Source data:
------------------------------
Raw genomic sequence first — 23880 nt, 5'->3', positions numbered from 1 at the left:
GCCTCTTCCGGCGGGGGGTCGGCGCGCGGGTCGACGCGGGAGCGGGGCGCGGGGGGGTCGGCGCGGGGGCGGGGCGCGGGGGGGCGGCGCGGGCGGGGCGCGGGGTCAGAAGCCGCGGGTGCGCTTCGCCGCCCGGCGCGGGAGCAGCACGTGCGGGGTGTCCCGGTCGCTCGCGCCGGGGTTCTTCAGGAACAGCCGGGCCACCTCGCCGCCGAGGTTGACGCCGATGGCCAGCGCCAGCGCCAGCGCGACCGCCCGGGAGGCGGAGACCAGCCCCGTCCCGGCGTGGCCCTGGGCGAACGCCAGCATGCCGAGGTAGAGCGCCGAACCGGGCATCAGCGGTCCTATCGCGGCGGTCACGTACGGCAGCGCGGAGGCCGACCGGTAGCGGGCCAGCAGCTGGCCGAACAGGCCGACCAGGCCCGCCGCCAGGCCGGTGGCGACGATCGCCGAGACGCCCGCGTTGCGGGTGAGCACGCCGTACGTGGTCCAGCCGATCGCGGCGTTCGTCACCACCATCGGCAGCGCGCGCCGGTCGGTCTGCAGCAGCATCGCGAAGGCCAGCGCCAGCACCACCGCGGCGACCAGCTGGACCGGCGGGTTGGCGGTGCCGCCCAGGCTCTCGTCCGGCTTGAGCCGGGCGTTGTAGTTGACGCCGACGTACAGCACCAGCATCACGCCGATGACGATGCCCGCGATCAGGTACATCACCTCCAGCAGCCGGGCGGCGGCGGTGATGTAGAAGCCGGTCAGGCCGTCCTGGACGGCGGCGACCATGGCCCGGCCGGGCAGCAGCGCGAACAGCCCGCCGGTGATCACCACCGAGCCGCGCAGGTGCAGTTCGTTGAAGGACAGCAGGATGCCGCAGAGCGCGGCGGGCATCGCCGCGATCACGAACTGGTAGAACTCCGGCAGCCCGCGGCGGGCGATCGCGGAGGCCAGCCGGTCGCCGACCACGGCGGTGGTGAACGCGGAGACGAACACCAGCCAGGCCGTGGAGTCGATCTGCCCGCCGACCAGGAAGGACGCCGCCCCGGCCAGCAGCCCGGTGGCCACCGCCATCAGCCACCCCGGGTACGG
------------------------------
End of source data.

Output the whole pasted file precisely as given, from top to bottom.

Raw genomic sequence first — 23880 nt, 5'->3', positions numbered from 1 at the left:
GCCTCTTCCGGCGGGGGGTCGGCGCGCGGGTCGACGCGGGAGCGGGGCGCGGGGGGGTCGGCGCGGGGGCGGGGCGCGGGGGGGCGGCGCGGGCGGGGCGCGGGGTCAGAAGCCGCGGGTGCGCTTCGCCGCCCGGCGCGGGAGCAGCACGTGCGGGGTGTCCCGGTCGCTCGCGCCGGGGTTCTTCAGGAACAGCCGGGCCACCTCGCCGCCGAGGTTGACGCCGATGGCCAGCGCCAGCGCCAGCGCGACCGCCCGGGAGGCGGAGACCAGCCCCGTCCCGGCGTGGCCCTGGGCGAACGCCAGCATGCCGAGGTAGAGCGCCGAACCGGGCATCAGCGGTCCTATCGCGGCGGTCACGTACGGCAGCGCGGAGGCCGACCGGTAGCGGGCCAGCAGCTGGCCGAACAGGCCGACCAGGCCCGCCGCCAGGCCGGTGGCGACGATCGCCGAGACGCCCGCGTTGCGGGTGAGCACGCCGTACGTGGTCCAGCCGATCGCGGCGTTCGTCACCACCATCGGCAGCGCGCGCCGGTCGGTCTGCAGCAGCATCGCGAAGGCCAGCGCCAGCACCACCGCGGCGACCAGCTGGACCGGCGGGTTGGCGGTGCCGCCCAGGCTCTCGTCCGGCTTGAGCCGGGCGTTGTAGTTGACGCCGACGTACAGCACCAGCATCACGCCGATGACGATGCCCGCGATCAGGTACATCACCTCCAGCAGCCGGGCGGCGGCGGTGATGTAGAAGCCGGTCAGGCCGTCCTGGACGGCGGCGACCATGGCCCGGCCGGGCAGCAGCGCGAACAGCCCGCCGGTGATCACCACCGAGCCGCGCAGGTGCAGTTCGTTGAAGGACAGCAGGATGCCGCAGAGCGCGGCGGGCATCGCCGCGATCACGAACTGGTAGAACTCCGGCAGCCCGCGGCGGGCGATCGCGGAGGCCAGCCGGTCGCCGACCACGGCGGTGGTGAACGCGGAGACGAACACCAGCCAGGCCGTGGAGTCGATCTGCCCGCCGACCAGGAAGGACGCCGCCCCGGCCAGCAGCCCGGTGGCCACCGCCATCAGCCACCCCGGGTACGG